Body Dysphoria

Body Dysphoria services offered in Denver, CO

Body Dysphoria

If you see your body through an abnormal lens, body dysphoria may be the reason. At Colorado Cares Psychiatry in Denver, Colorado, psychiatric mental health nurse practitioner Carrie Radding, PMHNP-APN, and her team diagnose and treat body dysphoria to help you gain self-acceptance and an improved quality of life. Schedule an in-person or virtual evaluation by phone or request one online today.

Body Dysphoria Q & A

What is body dysphoria?

Body dysphoria, also referred to as body dysmorphic disorder, is a mental health condition that affects the way you perceive your body. You might be so upset about your appearance that you can’t live a happy, confident, fulfilling life. See the Colorado Cares Psychiatry experts at the first sign of a debilitating problem. The team also addresses challenges affecting the transgender community.


What are the symptoms of body dysphoria?

The symptoms associated with body dysphoria include:

  • Focusing on perceived flaws in your appearance
  • Spending hours daily worrying about your appearance
  • Thoughts of suicide
  • Depression
  • Low self-esteem
  • Constantly looking at yourself in the mirror
  • Avoiding mirrors
  • Constantly exercising or grooming yourself
  • Trying to hide specific body parts
  • Constantly comparing your appearance with others
  • Avoiding social activities
  • Always asking other people if you look OK
  • Spending most of your time at home
  • Seeing health care specialists because of your appearance
  • Anxiety
  • Feeling shamed
  • Picking at your skin
  • Having unnecessary plastic surgery
  • Feeling inadequate
  • Shame
  • Fear
  • Ridicule 

You might focus on certain parts of your body, such as your hair, skin, face, butt, stomach, legs, or chest.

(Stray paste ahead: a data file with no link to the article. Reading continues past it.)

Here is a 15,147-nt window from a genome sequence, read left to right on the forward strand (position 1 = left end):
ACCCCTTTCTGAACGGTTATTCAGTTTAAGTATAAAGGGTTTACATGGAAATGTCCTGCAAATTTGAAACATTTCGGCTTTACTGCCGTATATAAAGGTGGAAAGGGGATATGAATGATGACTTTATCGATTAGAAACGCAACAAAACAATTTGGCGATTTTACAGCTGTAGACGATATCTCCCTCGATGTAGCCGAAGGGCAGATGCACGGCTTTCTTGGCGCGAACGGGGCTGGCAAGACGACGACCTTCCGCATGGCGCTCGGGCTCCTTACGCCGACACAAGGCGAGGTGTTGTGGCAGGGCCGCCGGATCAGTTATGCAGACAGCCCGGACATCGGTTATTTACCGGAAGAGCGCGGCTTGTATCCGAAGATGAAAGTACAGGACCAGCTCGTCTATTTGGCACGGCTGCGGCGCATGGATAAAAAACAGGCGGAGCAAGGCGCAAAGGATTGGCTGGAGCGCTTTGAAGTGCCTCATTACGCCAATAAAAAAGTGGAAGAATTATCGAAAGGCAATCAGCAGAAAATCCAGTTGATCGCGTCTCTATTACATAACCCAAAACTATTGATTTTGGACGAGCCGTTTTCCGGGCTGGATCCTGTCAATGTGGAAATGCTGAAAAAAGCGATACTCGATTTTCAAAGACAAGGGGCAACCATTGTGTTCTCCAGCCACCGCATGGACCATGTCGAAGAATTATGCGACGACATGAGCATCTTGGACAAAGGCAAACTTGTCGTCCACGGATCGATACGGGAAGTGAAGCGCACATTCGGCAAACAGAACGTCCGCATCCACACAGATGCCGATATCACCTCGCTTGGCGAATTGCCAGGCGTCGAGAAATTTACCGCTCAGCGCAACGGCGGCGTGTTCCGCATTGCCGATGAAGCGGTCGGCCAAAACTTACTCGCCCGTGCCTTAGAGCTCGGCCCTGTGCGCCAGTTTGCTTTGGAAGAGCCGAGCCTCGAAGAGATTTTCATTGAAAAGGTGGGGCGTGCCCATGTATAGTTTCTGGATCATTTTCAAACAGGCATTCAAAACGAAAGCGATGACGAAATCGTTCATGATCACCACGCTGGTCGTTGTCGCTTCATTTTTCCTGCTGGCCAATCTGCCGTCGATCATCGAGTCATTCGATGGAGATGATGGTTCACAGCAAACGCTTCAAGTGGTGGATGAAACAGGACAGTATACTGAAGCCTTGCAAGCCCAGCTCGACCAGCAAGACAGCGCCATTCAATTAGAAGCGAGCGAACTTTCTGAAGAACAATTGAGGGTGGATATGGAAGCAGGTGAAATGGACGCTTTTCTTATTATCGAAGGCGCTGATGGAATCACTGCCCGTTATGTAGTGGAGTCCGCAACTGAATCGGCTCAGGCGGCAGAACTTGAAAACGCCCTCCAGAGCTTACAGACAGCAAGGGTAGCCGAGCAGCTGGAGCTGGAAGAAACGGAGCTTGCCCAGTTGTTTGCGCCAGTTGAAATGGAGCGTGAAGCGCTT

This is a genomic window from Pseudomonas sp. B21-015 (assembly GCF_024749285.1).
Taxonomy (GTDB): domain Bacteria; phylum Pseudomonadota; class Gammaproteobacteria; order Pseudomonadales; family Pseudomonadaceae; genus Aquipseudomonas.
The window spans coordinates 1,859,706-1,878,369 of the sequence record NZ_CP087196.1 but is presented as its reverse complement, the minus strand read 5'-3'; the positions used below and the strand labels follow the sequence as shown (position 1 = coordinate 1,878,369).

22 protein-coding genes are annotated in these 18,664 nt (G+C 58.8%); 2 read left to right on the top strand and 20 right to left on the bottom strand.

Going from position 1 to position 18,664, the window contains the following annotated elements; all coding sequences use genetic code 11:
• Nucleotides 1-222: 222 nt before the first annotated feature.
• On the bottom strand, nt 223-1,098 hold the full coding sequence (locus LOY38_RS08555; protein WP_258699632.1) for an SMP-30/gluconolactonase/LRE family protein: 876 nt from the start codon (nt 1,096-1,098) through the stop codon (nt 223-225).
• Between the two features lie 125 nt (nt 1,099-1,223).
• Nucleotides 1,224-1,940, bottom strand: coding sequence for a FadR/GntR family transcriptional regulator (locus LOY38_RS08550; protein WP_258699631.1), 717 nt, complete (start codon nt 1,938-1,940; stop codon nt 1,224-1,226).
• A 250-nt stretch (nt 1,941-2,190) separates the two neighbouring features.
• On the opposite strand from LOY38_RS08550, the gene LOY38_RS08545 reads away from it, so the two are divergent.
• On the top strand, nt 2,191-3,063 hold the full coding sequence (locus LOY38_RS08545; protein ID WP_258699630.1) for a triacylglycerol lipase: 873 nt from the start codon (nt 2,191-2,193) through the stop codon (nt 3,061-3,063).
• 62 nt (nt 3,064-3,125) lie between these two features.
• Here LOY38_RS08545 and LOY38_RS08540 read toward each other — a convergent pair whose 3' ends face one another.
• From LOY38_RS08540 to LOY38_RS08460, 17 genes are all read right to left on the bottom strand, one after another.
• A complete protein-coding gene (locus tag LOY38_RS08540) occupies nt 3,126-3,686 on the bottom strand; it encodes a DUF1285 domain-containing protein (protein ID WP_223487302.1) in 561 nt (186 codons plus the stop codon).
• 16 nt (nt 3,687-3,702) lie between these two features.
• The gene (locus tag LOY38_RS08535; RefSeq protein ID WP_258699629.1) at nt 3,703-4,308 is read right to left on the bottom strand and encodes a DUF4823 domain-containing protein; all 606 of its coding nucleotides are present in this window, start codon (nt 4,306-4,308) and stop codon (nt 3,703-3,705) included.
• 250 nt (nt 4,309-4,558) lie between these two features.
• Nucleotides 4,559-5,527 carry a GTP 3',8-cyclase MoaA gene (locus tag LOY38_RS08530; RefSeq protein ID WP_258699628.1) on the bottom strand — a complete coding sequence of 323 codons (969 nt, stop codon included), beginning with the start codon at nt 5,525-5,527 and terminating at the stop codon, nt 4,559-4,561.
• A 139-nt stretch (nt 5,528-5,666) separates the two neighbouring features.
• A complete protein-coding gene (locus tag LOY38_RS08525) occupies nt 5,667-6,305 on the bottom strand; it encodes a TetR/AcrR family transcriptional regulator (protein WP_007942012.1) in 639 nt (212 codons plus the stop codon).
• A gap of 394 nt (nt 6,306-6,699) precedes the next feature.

What may increase the risk of body dysphoria?

The cause of body dysphoria likely includes combinations of psychological, environmental, and genetic components. Risk factors include:

  • Getting bullied
  • Being transgender
  • Family history of body dysphoria
  • Traumatic life experiences
  • Certain personality traits
  • Abnormal brain chemicals
  • Other mental health disorders

Body dysphoria often begins in the teenage years, though the exact cause of developing it isn’t entirely clear. The condition affects about 1 in 100 men and women.


How is body dysphoria diagnosed?

The Colorado Cares Psychiatry team discusses your symptoms, lifestyle habits, emotions, thoughts, beliefs, and more to determine if you have body dysphoria and the best way to treat your condition. They also ask about your medication regimen and offer GeneSight® testing if you’re a candidate for medications. 

People with body dysphoria may also have obsessive-compulsive disorder (OCD), depression, social anxiety, or eating disorders.


How is body dysphoria treated?

Your personalized treatment plan for body dysphoria may include undergoing psychotherapy, making lifestyle changes, and taking medications if needed. 

Your counselor offers in-person and telepsychiatry therapy individually or as a couple or family. You might meet with your provider weekly or as needed to learn cognitive behavioral therapy (CBT) or other therapies that help you overcome mental health obstacles and live your best life.

Schedule an in-person or telepsychiatry evaluation at Colorado Cares Psychiatry by phone or request one online today to get screened or treated for body dysphoria.